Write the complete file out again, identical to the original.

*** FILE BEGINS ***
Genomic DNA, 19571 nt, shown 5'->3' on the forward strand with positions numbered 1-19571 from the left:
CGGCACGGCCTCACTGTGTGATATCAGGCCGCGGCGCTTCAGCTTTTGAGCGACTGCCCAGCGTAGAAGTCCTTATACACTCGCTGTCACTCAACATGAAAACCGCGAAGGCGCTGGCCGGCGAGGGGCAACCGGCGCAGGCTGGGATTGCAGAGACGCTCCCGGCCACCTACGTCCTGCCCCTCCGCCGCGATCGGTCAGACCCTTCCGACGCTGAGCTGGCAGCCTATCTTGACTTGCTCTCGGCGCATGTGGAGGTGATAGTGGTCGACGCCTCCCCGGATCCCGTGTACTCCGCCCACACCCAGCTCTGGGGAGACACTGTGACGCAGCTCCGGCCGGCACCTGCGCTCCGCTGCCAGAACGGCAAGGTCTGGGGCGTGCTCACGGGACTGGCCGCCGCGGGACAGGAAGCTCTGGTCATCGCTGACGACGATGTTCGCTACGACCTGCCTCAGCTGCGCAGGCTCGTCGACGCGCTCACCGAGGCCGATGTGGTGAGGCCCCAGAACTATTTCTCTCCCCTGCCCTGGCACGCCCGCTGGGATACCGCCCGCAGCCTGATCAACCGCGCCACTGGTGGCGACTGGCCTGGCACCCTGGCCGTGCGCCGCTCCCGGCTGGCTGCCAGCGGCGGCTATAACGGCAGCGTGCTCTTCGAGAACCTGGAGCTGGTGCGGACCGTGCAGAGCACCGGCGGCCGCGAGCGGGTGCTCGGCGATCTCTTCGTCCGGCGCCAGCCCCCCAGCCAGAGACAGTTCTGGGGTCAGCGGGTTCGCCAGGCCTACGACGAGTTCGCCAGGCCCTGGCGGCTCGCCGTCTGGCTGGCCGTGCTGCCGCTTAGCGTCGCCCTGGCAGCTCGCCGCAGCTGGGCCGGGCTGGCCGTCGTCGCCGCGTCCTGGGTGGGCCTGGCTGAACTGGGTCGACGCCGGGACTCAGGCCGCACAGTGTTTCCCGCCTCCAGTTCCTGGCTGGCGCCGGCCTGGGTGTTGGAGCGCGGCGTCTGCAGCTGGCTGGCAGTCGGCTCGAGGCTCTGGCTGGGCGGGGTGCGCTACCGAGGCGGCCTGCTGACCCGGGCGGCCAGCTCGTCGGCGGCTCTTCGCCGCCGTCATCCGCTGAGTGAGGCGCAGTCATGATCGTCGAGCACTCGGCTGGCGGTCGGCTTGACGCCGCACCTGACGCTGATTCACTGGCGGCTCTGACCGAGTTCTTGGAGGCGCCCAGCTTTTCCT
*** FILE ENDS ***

Genomic DNA, 19571 nt, shown 5'->3' on the forward strand with positions numbered 1-19571 from the left:
CGGCACGGCCTCACTGTGTGATATCAGGCCGCGGCGCTTCAGCTTTTGAGCGACTGCCCAGCGTAGAAGTCCTTATACACTCGCTGTCACTCAACATGAAAACCGCGAAGGCGCTGGCCGGCGAGGGGCAACCGGCGCAGGCTGGGATTGCAGAGACGCTCCCGGCCACCTACGTCCTGCCCCTCCGCCGCGATCGGTCAGACCCTTCCGACGCTGAGCTGGCAGCCTATCTTGACTTGCTCTCGGCGCATGTGGAGGTGATAGTGGTCGACGCCTCCCCGGATCCCGTGTACTCCGCCCACACCCAGCTCTGGGGAGACACTGTGACGCAGCTCCGGCCGGCACCTGCGCTCCGCTGCCAGAACGGCAAGGTCTGGGGCGTGCTCACGGGACTGGCCGCCGCGGGACAGGAAGCTCTGGTCATCGCTGACGACGATGTTCGCTACGACCTGCCTCAGCTGCGCAGGCTCGTCGACGCGCTCACCGAGGCCGATGTGGTGAGGCCCCAGAACTATTTCTCTCCCCTGCCCTGGCACGCCCGCTGGGATACCGCCCGCAGCCTGATCAACCGCGCCACTGGTGGCGACTGGCCTGGCACCCTGGCCGTGCGCCGCTCCCGGCTGGCTGCCAGCGGCGGCTATAACGGCAGCGTGCTCTTCGAGAACCTGGAGCTGGTGCGGACCGTGCAGAGCACCGGCGGCCGCGAGCGGGTGCTCGGCGATCTCTTCGTCCGGCGCCAGCCCCCCAGCCAGAGACAGTTCTGGGGTCAGCGGGTTCGCCAGGCCTACGACGAGTTCGCCAGGCCCTGGCGGCTCGCCGTCTGGCTGGCCGTGCTGCCGCTTAGCGTCGCCCTGGCAGCTCGCCGCAGCTGGGCCGGGCTGGCCGTCGTCGCCGCGTCCTGGGTGGGCCTGGCTGAACTGGGTCGACGCCGGGACTCAGGCCGCACAGTGTTTCCCGCCTCCAGTTCCTGGCTGGCGCCGGCCTGGGTGTTGGAGCGCGGCGTCTGCAGCTGGCTGGCAGTCGGCTCGAGGCTCTGGCTGGGCGGGGTGCGCTACCGAGGCGGCCTGCTGACCCGGGCGGCCAGCTCGTCGGCGGCTCTTCGCCGCCGTCATCCGCTGAGTGAGGCGCAGTCATGATCGTCGAGCACTCGGCTGGCGGTCGGCTTGACGCCGCACCTGACGCTGATTCACTGGCGGCTCTGACCGAGTTCTTGGAGGCGCCCAGCTTTTCCT